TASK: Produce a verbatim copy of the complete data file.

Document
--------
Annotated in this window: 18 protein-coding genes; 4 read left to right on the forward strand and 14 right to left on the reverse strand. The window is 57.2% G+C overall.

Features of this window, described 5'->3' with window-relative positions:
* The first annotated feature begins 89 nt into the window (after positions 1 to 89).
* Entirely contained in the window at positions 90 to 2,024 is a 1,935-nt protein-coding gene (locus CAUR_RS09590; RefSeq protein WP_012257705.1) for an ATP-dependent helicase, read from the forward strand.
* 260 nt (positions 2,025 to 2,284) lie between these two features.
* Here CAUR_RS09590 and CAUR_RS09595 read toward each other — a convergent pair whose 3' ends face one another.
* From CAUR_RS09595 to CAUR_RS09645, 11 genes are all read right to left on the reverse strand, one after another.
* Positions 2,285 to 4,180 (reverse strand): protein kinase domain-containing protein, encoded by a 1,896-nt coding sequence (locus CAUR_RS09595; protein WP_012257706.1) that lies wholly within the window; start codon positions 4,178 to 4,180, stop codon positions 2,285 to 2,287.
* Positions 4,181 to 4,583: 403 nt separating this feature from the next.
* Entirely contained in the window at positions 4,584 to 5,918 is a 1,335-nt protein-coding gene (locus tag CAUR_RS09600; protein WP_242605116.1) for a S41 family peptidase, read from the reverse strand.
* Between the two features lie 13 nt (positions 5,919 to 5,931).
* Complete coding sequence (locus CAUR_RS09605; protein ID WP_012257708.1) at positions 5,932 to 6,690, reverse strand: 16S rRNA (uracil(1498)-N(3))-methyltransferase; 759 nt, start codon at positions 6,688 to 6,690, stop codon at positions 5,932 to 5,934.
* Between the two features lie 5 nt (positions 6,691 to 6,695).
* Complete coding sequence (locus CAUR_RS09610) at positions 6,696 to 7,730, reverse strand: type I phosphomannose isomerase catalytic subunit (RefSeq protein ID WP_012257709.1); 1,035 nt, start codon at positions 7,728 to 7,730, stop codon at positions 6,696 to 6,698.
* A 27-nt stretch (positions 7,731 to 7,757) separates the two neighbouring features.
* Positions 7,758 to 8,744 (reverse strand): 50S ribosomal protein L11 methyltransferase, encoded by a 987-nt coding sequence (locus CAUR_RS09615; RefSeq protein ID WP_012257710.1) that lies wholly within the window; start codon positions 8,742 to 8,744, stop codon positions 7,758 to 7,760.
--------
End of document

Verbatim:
Annotated in this window: 18 protein-coding genes; 4 read left to right on the forward strand and 14 right to left on the reverse strand. The window is 57.2% G+C overall.

Features of this window, described 5'->3' with window-relative positions:
* The first annotated feature begins 89 nt into the window (after positions 1 to 89).
* Entirely contained in the window at positions 90 to 2,024 is a 1,935-nt protein-coding gene (locus CAUR_RS09590; RefSeq protein WP_012257705.1) for an ATP-dependent helicase, read from the forward strand.
* 260 nt (positions 2,025 to 2,284) lie between these two features.
* Here CAUR_RS09590 and CAUR_RS09595 read toward each other — a convergent pair whose 3' ends face one another.
* From CAUR_RS09595 to CAUR_RS09645, 11 genes are all read right to left on the reverse strand, one after another.
* Positions 2,285 to 4,180 (reverse strand): protein kinase domain-containing protein, encoded by a 1,896-nt coding sequence (locus CAUR_RS09595; protein WP_012257706.1) that lies wholly within the window; start codon positions 4,178 to 4,180, stop codon positions 2,285 to 2,287.
* Positions 4,181 to 4,583: 403 nt separating this feature from the next.
* Entirely contained in the window at positions 4,584 to 5,918 is a 1,335-nt protein-coding gene (locus tag CAUR_RS09600; protein WP_242605116.1) for a S41 family peptidase, read from the reverse strand.
* Between the two features lie 13 nt (positions 5,919 to 5,931).
* Complete coding sequence (locus CAUR_RS09605; protein ID WP_012257708.1) at positions 5,932 to 6,690, reverse strand: 16S rRNA (uracil(1498)-N(3))-methyltransferase; 759 nt, start codon at positions 6,688 to 6,690, stop codon at positions 5,932 to 5,934.
* Between the two features lie 5 nt (positions 6,691 to 6,695).
* Complete coding sequence (locus CAUR_RS09610) at positions 6,696 to 7,730, reverse strand: type I phosphomannose isomerase catalytic subunit (RefSeq protein ID WP_012257709.1); 1,035 nt, start codon at positions 7,728 to 7,730, stop codon at positions 6,696 to 6,698.
* A 27-nt stretch (positions 7,731 to 7,757) separates the two neighbouring features.
* Positions 7,758 to 8,744 (reverse strand): 50S ribosomal protein L11 methyltransferase, encoded by a 987-nt coding sequence (locus CAUR_RS09615; RefSeq protein ID WP_012257710.1) that lies wholly within the window; start codon positions 8,742 to 8,744, stop codon positions 7,758 to 7,760.